When you live in a city with over 1.5 BILLION other residents, it's not just space to live in that's important. What about space to move? Space to work?
That's why one of THE most popular work vehicles seen about Clockworks City
is the Fuddlebunky.
Designed to be easy to use, easy to drive, and to pack as many features into as small a space as possible, the Fuddlebunky.
Garland Fuddlebunky was an industrious housewife, who loved her husband dearly. They had a good, yet humble life, with four intelligent children, all of whom adored their hard-working father. Ashton was considered a 'packer' by the community--a clever tinkerer, who always found a way to make things fit for folks and their needs.
Had another child but not another room? Ashton could find you space in a closet or alcove. Wanted a garden, but no ground to do it? Ashton was known as the master of the hanging gardens of District 11.
Over time, that cleverness rubbed off on his wife's amazing ability to organize. Wanting to care more for the poor of the community, Garland worked with her sweetheart to design a vehicle that would allow her to take full meals to families while keeping them hot or cold. A vehicle which fit down the back alleys and private lanes too narrow for service carts and smaller trucks.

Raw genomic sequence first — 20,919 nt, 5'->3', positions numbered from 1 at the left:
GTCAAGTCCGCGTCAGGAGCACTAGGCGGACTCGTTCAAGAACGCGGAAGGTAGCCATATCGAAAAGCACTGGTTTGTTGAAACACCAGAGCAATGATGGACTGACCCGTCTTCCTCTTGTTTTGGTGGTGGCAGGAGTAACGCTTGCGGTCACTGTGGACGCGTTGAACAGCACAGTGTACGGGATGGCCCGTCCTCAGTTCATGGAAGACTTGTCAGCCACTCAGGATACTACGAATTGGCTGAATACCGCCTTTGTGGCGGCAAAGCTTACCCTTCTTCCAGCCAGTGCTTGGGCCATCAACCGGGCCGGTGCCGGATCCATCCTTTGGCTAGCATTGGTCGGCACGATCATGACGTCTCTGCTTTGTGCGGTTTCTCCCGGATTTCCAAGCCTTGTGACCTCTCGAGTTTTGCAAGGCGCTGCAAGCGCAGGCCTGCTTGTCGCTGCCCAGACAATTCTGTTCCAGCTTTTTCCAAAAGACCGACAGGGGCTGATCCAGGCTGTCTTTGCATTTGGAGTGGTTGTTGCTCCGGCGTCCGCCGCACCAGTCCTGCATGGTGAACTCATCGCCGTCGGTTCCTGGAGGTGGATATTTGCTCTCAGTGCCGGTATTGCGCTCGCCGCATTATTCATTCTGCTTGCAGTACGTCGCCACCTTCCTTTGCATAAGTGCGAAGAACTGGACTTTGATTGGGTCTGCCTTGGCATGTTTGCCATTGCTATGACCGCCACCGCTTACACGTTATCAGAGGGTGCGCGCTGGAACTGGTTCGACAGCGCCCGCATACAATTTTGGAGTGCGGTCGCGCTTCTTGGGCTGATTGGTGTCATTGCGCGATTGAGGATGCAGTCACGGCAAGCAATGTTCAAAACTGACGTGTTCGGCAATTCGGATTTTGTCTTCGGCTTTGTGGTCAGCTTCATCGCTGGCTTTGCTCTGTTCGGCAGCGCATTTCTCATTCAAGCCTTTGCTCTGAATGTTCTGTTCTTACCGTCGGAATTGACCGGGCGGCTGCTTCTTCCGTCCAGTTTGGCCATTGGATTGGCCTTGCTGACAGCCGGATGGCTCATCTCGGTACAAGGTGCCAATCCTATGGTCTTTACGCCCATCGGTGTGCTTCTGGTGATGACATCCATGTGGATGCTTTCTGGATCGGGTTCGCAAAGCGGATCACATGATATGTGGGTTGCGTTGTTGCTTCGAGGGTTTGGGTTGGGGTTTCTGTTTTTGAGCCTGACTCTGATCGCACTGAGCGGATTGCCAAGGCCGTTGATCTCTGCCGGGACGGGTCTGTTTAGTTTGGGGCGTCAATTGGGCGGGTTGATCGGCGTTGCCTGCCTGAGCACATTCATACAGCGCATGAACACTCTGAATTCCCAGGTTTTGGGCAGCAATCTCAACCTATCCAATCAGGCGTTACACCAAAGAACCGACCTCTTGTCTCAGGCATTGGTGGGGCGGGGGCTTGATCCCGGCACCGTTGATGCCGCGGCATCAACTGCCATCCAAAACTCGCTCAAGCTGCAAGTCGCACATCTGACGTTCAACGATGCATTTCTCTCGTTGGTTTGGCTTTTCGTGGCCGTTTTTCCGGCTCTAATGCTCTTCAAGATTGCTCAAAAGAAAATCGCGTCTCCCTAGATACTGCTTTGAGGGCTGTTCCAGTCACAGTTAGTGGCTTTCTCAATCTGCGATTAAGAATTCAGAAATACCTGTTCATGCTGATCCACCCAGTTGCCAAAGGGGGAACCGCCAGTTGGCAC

The prototype worked perfectly. Before long, Garland and her children were caring for the poor and sick, as well as administering on behalf of the Church of TGII. Ashton was praised as the luckiest man in District 11--his beautiful family an example of love, compassion and industrious efforts other families should emulate.
When Ashton Fuddlebunky was killed in a boiler explosion at the local factory, the community was devastated. Though the Fuddlebunky's had no debt and their home was paid off, Ashton had no savings--leaving Garland and their children without means.
A Helping Hand
News of the Fuddlebunky's came to the ears of Philburt Bellows, owner of the factory. He had heard of the kind family who would visit the poor of his own workers, administering the sick and homeless. He even heard of the clever vehicle designed by his prize worker, enabling full access to the city.
Bellows approached the widow, offering a contract to manufacture the unique vehicle, including a generous percentage of all sales to the family.
Garland accepted, requiring the name of the vehicle to be branded, "The Fuddlebunky" in honor of her loving husband. Bellows agreed, with one addition: that Garland's own face be included in the logo design, to share the limelight with her husband.
The Fuddlebunky was an overnight success. Within months, the small vehicle became the top-selling small merchant delivery vehicle, while custom orders poured in, requestion modifications for street food vendors.